Python – Eval

By | 04/08/2020

In this post, we will see what Eval() is and how we can use it.

We start creating a function that returns true if a given inequality expression is correct and false otherwise.

Examples:

test_signs(“3 < 7 <11”) return True
test_signs(“13 > 44 > 33 > 1”) return False
test_signs(“1 < 2 < 6 < 9 > 3”) return True

We open Visual Studio code, create a file called CorrectInequalitySigns and we write this code:

[CORRECTINEQUALITYSIGNS.PY]

def test_signs(txt):
    arrayText = txt.split(' ')
    for i in range(0,len(arrayText)-2, 2):
        if(arrayText[i+1]=='>'):
            if(int(arrayText[i]) <= int(arrayText[i+2])):
                return False
        else:
            if(int(arrayText[i]) >= int(arrayText[i+2])):
                return False
    
    return True

valInput = input("Insert the sequence to check: ")

print(test_signs(valInput))



Now, if we run the code, this will be the result:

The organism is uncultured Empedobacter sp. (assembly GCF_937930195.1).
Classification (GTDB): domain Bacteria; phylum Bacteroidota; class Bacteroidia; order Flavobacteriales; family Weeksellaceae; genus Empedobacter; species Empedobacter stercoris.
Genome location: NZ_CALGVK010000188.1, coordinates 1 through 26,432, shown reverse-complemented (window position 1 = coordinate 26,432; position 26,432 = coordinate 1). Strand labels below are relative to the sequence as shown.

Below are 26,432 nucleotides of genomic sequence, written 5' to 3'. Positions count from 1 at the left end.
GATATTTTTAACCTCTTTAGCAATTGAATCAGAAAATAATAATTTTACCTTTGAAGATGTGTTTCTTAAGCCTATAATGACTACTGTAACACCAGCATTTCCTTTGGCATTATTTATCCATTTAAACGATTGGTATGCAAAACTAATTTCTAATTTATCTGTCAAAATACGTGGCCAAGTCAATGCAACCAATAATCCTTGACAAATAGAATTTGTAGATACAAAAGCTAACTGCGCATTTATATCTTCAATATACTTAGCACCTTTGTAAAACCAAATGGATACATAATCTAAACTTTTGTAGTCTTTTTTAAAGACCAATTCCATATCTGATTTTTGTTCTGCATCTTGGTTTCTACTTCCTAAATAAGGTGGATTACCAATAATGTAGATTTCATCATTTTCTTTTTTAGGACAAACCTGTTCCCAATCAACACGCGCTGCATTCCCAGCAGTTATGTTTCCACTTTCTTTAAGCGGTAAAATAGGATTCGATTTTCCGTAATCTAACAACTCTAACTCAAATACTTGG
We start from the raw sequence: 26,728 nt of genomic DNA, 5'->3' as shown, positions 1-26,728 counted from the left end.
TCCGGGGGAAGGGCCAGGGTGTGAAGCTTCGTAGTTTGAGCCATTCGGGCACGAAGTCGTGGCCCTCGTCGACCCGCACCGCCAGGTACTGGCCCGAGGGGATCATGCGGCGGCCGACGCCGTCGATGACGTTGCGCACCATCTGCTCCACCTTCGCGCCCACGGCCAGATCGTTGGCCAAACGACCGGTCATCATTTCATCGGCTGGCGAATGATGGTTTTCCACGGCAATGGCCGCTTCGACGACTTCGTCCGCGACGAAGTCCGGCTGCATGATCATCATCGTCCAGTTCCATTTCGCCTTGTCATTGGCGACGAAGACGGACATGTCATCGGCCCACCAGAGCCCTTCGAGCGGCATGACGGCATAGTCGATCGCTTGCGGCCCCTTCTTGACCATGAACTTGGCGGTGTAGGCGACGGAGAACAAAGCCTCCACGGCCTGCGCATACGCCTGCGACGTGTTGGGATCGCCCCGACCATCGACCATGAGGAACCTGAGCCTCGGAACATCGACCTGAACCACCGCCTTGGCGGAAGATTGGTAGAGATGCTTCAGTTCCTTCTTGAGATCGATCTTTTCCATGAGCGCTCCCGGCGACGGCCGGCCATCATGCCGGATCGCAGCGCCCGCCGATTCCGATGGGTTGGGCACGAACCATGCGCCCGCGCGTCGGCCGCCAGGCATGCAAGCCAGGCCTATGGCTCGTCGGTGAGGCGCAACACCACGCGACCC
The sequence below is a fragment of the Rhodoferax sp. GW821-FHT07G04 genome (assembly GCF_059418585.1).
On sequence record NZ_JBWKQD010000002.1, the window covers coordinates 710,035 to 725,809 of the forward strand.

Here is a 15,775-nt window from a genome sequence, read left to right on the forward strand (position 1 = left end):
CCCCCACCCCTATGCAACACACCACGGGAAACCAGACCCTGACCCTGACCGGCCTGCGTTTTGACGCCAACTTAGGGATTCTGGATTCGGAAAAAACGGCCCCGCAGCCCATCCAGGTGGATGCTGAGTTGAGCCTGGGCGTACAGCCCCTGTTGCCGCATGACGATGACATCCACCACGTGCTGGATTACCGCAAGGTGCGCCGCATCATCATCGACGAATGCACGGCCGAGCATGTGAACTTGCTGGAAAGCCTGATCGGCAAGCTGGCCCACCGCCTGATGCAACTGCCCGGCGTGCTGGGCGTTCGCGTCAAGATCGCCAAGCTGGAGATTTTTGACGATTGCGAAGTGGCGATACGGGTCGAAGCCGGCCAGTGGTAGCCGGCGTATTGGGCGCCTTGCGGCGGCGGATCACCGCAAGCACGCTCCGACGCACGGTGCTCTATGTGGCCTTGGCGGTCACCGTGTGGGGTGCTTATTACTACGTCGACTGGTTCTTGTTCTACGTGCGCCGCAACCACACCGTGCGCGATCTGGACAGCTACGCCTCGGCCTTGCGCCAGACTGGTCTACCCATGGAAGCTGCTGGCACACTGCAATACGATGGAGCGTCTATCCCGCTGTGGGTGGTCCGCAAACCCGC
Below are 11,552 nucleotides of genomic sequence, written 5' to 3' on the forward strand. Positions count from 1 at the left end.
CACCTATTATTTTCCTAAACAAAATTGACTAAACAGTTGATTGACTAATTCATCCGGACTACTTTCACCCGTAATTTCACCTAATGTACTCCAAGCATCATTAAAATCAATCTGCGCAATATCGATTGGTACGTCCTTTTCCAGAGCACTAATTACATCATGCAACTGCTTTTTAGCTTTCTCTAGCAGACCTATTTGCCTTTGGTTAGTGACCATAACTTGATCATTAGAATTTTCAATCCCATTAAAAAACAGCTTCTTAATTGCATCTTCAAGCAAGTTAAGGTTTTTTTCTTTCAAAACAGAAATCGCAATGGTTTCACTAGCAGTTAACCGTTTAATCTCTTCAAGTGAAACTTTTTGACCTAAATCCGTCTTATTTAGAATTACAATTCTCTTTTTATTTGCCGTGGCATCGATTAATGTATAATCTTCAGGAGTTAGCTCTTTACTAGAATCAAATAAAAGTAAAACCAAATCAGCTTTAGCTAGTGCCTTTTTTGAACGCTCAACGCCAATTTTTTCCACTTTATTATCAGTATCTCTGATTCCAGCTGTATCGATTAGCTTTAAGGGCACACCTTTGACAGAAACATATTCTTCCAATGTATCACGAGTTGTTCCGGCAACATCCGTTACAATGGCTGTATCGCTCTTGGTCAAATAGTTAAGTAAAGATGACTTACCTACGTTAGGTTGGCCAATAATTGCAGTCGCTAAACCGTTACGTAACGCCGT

It works fine but, using the function Eval, we will able to write the test_signs method with only one row.

But, what is Eval()?
Eval function parses the expression argument and evaluates it as a python expression. In a nutshell, the eval function evaluates the “String” like a python expression and returns the result as an integer.

In simple words, we can write the code above in this way:

def test_signs(txt):
    return eval(txt)

valInput = input("Insert the sequence to check: ")
print(test_signs(valInput))



If we run the code, this will be the result:



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